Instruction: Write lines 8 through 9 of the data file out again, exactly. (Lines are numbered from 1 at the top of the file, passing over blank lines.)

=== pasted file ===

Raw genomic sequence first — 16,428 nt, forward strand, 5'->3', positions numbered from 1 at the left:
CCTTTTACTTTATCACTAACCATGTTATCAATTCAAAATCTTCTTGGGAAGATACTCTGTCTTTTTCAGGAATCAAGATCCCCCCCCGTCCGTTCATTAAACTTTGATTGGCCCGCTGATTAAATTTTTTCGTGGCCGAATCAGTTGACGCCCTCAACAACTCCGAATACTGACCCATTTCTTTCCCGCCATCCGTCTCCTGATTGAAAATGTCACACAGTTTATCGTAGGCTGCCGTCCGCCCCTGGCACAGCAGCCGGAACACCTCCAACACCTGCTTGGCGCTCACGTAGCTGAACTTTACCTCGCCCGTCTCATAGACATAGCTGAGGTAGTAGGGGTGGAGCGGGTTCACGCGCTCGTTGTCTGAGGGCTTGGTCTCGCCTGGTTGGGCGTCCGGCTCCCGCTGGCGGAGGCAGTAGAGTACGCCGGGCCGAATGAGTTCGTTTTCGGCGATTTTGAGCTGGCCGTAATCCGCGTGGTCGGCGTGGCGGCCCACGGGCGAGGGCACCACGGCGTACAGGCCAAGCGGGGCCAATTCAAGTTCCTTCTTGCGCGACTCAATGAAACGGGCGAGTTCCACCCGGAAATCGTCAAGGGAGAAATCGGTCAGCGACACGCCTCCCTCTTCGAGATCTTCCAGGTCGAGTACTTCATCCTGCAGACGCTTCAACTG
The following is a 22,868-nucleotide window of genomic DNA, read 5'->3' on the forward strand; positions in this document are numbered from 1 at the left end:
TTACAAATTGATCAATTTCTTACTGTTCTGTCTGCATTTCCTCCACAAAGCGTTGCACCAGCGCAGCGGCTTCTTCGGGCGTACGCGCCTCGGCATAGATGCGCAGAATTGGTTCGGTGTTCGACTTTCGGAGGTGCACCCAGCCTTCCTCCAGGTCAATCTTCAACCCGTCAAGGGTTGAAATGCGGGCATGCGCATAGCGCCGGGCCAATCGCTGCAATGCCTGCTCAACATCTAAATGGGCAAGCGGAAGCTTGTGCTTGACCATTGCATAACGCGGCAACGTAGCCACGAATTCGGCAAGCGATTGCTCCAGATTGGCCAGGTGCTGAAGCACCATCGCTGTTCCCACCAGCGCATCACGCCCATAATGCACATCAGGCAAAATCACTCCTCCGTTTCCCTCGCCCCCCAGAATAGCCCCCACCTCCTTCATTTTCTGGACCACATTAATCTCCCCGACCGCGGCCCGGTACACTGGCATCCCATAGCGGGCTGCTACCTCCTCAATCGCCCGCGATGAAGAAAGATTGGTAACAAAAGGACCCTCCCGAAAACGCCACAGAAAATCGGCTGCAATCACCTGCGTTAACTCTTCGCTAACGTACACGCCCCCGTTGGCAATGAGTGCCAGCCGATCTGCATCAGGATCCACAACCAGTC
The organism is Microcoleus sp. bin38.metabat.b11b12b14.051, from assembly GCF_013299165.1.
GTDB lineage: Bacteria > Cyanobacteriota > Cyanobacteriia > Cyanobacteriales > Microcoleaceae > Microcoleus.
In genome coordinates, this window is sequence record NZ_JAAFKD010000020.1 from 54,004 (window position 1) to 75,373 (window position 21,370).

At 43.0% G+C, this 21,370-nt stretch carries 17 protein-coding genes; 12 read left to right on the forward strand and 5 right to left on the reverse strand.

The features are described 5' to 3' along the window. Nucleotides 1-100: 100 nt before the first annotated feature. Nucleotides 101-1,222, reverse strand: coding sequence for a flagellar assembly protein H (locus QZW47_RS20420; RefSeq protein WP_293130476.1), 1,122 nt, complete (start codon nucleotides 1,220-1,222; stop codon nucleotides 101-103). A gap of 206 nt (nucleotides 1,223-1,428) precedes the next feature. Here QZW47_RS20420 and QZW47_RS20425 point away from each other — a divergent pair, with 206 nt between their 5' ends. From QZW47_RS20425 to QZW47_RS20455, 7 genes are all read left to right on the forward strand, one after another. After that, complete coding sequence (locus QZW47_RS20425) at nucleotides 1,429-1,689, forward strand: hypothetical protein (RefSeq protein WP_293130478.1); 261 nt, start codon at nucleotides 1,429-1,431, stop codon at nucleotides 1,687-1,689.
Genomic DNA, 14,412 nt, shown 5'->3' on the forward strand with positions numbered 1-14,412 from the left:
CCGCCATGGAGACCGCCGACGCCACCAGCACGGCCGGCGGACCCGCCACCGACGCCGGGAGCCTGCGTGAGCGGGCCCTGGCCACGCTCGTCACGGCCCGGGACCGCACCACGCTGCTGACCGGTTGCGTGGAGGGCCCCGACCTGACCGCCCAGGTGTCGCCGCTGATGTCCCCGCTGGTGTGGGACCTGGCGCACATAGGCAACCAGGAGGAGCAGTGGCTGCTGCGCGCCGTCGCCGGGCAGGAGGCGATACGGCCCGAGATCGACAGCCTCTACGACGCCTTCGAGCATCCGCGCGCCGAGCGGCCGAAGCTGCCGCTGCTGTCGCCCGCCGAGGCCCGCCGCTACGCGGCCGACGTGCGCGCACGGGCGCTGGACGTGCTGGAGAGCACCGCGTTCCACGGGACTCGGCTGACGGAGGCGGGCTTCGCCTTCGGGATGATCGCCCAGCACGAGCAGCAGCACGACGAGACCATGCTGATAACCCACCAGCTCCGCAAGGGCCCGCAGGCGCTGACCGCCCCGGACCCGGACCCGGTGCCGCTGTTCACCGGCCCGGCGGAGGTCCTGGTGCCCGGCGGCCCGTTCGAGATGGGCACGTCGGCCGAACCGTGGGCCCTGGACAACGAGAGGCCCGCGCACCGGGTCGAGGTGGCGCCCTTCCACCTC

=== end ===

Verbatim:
At 43.0% G+C, this 21,370-nt stretch carries 17 protein-coding genes; 12 read left to right on the forward strand and 5 right to left on the reverse strand.

The features are described 5' to 3' along the window. Nucleotides 1-100: 100 nt before the first annotated feature. Nucleotides 101-1,222, reverse strand: coding sequence for a flagellar assembly protein H (locus QZW47_RS20420; RefSeq protein WP_293130476.1), 1,122 nt, complete (start codon nucleotides 1,220-1,222; stop codon nucleotides 101-103). A gap of 206 nt (nucleotides 1,223-1,428) precedes the next feature. Here QZW47_RS20420 and QZW47_RS20425 point away from each other — a divergent pair, with 206 nt between their 5' ends. From QZW47_RS20425 to QZW47_RS20455, 7 genes are all read left to right on the forward strand, one after another. After that, complete coding sequence (locus QZW47_RS20425) at nucleotides 1,429-1,689, forward strand: hypothetical protein (RefSeq protein WP_293130478.1); 261 nt, start codon at nucleotides 1,429-1,431, stop codon at nucleotides 1,687-1,689.